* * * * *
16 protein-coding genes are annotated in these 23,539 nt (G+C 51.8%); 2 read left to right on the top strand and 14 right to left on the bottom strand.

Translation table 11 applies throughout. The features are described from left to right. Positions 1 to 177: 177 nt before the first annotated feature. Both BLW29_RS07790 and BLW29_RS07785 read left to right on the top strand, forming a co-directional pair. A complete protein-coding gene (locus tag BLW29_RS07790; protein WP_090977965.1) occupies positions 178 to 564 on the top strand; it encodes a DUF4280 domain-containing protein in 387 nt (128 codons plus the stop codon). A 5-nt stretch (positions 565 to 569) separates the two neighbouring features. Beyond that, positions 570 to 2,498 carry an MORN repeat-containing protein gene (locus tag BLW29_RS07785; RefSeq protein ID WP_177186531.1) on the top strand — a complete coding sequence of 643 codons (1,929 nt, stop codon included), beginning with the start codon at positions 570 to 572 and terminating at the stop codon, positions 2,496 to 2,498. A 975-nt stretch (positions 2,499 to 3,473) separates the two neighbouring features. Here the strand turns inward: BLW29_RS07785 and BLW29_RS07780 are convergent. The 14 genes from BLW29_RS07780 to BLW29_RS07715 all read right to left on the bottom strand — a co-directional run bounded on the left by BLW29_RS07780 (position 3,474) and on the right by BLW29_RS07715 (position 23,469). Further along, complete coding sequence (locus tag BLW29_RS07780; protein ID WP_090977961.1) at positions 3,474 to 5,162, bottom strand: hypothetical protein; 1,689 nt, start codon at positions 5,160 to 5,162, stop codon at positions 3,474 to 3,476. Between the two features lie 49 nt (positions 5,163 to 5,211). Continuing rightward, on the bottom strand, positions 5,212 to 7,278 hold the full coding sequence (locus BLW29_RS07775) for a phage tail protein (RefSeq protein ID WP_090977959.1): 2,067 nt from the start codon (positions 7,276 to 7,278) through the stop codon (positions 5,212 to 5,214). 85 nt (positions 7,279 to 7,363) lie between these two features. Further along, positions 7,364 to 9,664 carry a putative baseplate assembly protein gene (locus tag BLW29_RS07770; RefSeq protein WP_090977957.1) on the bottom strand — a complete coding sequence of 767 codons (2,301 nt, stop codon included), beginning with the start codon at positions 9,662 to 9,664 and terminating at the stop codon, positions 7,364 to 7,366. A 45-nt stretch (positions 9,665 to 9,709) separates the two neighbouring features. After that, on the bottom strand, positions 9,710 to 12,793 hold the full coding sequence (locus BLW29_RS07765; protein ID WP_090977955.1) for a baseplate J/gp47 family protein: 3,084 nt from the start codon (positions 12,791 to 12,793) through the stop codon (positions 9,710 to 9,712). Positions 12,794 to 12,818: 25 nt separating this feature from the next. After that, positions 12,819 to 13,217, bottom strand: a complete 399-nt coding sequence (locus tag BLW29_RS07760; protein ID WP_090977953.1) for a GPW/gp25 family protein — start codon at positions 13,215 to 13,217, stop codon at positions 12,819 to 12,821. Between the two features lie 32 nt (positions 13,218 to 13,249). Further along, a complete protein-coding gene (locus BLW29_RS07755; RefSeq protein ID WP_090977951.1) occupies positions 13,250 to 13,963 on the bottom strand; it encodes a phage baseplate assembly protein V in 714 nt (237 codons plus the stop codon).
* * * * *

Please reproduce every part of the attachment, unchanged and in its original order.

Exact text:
16 protein-coding genes are annotated in these 23,539 nt (G+C 51.8%); 2 read left to right on the top strand and 14 right to left on the bottom strand.

Translation table 11 applies throughout. The features are described from left to right. Positions 1 to 177: 177 nt before the first annotated feature. Both BLW29_RS07790 and BLW29_RS07785 read left to right on the top strand, forming a co-directional pair. A complete protein-coding gene (locus tag BLW29_RS07790; protein WP_090977965.1) occupies positions 178 to 564 on the top strand; it encodes a DUF4280 domain-containing protein in 387 nt (128 codons plus the stop codon). A 5-nt stretch (positions 565 to 569) separates the two neighbouring features. Beyond that, positions 570 to 2,498 carry an MORN repeat-containing protein gene (locus tag BLW29_RS07785; RefSeq protein ID WP_177186531.1) on the top strand — a complete coding sequence of 643 codons (1,929 nt, stop codon included), beginning with the start codon at positions 570 to 572 and terminating at the stop codon, positions 2,496 to 2,498. A 975-nt stretch (positions 2,499 to 3,473) separates the two neighbouring features. Here the strand turns inward: BLW29_RS07785 and BLW29_RS07780 are convergent. The 14 genes from BLW29_RS07780 to BLW29_RS07715 all read right to left on the bottom strand — a co-directional run bounded on the left by BLW29_RS07780 (position 3,474) and on the right by BLW29_RS07715 (position 23,469). Further along, complete coding sequence (locus tag BLW29_RS07780; protein ID WP_090977961.1) at positions 3,474 to 5,162, bottom strand: hypothetical protein; 1,689 nt, start codon at positions 5,160 to 5,162, stop codon at positions 3,474 to 3,476. Between the two features lie 49 nt (positions 5,163 to 5,211). Continuing rightward, on the bottom strand, positions 5,212 to 7,278 hold the full coding sequence (locus BLW29_RS07775) for a phage tail protein (RefSeq protein ID WP_090977959.1): 2,067 nt from the start codon (positions 7,276 to 7,278) through the stop codon (positions 5,212 to 5,214). 85 nt (positions 7,279 to 7,363) lie between these two features. Further along, positions 7,364 to 9,664 carry a putative baseplate assembly protein gene (locus tag BLW29_RS07770; RefSeq protein WP_090977957.1) on the bottom strand — a complete coding sequence of 767 codons (2,301 nt, stop codon included), beginning with the start codon at positions 9,662 to 9,664 and terminating at the stop codon, positions 7,364 to 7,366. A 45-nt stretch (positions 9,665 to 9,709) separates the two neighbouring features. After that, on the bottom strand, positions 9,710 to 12,793 hold the full coding sequence (locus BLW29_RS07765; protein ID WP_090977955.1) for a baseplate J/gp47 family protein: 3,084 nt from the start codon (positions 12,791 to 12,793) through the stop codon (positions 9,710 to 9,712). Positions 12,794 to 12,818: 25 nt separating this feature from the next. After that, positions 12,819 to 13,217, bottom strand: a complete 399-nt coding sequence (locus tag BLW29_RS07760; protein ID WP_090977953.1) for a GPW/gp25 family protein — start codon at positions 13,215 to 13,217, stop codon at positions 12,819 to 12,821. Between the two features lie 32 nt (positions 13,218 to 13,249). Further along, a complete protein-coding gene (locus BLW29_RS07755; RefSeq protein ID WP_090977951.1) occupies positions 13,250 to 13,963 on the bottom strand; it encodes a phage baseplate assembly protein V in 714 nt (237 codons plus the stop codon).